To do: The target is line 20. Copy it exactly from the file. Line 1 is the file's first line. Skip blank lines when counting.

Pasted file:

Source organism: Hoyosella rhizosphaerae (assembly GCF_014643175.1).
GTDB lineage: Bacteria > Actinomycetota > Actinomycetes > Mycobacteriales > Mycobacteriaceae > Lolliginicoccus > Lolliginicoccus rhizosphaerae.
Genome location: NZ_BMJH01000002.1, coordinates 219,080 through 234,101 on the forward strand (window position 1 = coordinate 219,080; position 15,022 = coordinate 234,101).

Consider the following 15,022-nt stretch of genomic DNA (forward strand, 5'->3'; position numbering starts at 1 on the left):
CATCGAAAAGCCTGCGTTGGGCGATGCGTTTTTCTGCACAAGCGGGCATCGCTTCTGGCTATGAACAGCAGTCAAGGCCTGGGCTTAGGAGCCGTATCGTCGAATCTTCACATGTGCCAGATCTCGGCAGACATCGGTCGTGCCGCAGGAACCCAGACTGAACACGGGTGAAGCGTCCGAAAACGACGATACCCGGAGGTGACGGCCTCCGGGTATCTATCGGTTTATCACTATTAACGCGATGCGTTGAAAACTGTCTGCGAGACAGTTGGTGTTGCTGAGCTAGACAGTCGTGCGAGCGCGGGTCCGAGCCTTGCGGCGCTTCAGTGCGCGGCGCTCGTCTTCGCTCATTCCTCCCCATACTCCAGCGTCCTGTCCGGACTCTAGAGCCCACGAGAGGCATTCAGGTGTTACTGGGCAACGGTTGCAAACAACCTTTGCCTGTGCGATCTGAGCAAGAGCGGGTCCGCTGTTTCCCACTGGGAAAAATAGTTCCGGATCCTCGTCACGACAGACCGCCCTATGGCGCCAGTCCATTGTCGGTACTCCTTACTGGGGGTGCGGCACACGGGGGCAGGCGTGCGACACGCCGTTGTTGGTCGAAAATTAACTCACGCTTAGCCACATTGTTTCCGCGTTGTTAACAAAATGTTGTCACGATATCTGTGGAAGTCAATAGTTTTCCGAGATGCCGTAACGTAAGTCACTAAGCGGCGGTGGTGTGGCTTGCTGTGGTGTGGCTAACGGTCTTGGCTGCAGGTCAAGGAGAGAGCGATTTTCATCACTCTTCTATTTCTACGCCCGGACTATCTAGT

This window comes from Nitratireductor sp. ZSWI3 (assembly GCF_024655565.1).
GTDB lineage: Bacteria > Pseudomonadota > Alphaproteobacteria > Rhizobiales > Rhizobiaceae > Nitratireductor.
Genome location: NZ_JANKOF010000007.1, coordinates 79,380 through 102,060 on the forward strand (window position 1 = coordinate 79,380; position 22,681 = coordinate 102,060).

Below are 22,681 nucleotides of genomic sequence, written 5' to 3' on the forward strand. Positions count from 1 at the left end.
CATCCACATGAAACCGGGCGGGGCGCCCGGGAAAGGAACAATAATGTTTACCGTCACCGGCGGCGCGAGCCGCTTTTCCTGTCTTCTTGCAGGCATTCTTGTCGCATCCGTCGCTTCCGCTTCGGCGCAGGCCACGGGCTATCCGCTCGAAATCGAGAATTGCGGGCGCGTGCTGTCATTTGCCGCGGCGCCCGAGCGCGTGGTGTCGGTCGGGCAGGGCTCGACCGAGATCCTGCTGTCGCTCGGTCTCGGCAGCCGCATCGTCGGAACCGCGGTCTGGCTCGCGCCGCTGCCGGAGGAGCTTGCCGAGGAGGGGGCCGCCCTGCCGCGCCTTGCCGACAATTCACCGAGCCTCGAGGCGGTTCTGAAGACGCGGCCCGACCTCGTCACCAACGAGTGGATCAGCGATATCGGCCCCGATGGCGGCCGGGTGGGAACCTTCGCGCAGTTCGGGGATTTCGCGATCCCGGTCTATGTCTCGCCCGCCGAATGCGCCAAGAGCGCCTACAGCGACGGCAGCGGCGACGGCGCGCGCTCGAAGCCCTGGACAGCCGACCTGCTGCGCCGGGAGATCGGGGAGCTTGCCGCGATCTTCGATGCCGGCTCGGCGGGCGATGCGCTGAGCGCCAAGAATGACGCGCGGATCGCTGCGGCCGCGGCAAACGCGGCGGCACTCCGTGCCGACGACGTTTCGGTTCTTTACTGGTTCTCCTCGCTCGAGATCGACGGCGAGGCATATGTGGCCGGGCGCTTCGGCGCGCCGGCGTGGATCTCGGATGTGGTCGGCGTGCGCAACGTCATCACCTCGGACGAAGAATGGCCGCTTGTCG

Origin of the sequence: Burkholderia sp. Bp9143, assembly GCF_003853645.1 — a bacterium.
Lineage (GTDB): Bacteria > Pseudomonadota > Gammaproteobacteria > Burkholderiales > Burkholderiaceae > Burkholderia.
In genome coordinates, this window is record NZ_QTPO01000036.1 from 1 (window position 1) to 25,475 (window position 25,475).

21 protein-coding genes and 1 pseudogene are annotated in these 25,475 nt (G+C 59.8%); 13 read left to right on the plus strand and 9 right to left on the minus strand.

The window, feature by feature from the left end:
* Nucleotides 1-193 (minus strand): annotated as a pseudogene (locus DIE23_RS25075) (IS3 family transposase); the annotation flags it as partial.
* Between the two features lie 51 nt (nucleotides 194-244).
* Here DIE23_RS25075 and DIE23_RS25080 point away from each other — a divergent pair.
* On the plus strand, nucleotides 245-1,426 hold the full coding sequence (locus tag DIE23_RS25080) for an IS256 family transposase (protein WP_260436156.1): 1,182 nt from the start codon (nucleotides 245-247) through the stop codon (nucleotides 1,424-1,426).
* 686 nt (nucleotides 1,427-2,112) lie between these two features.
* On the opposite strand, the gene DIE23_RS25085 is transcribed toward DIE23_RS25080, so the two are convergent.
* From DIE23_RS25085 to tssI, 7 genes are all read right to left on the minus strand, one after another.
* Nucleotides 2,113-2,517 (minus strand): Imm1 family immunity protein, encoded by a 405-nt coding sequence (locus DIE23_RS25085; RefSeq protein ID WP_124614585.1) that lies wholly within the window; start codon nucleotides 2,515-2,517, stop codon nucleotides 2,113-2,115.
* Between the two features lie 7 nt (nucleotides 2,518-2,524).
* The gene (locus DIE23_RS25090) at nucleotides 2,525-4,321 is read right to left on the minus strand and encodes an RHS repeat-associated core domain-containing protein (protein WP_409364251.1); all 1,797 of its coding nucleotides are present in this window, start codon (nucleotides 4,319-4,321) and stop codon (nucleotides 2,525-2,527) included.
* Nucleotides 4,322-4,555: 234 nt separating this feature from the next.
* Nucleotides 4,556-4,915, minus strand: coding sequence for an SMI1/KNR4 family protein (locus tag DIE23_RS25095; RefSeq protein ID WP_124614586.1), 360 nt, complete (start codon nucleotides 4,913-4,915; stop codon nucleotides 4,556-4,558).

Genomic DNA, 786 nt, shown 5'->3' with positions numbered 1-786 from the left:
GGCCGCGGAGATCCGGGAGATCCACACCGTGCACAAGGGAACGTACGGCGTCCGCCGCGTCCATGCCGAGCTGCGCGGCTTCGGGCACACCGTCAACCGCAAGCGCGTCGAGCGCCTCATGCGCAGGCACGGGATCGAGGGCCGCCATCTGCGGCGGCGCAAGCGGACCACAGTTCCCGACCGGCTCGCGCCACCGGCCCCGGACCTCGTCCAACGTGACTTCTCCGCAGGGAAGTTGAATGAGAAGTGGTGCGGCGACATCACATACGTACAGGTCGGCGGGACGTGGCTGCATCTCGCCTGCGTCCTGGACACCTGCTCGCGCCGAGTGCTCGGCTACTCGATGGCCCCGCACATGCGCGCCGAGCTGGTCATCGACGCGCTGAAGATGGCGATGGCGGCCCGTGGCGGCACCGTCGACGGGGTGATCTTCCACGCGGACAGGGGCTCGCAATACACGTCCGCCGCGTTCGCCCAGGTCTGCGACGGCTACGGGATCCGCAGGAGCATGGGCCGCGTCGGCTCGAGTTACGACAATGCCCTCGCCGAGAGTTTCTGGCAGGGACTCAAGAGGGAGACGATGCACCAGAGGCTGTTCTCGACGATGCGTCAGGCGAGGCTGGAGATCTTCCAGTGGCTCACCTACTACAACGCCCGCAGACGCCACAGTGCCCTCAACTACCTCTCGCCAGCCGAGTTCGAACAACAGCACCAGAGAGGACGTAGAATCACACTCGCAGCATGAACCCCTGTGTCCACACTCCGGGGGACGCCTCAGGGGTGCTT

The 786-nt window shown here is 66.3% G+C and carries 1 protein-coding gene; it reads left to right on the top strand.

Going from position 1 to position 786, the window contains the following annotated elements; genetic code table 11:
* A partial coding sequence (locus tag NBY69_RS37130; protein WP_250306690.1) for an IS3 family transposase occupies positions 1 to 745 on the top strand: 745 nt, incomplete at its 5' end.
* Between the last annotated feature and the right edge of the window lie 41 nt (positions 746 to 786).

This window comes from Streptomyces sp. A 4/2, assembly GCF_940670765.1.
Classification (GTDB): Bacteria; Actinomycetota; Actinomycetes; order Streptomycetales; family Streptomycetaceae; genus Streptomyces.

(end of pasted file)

* 686 nt (nucleotides 1,427-2,112) lie between these two features.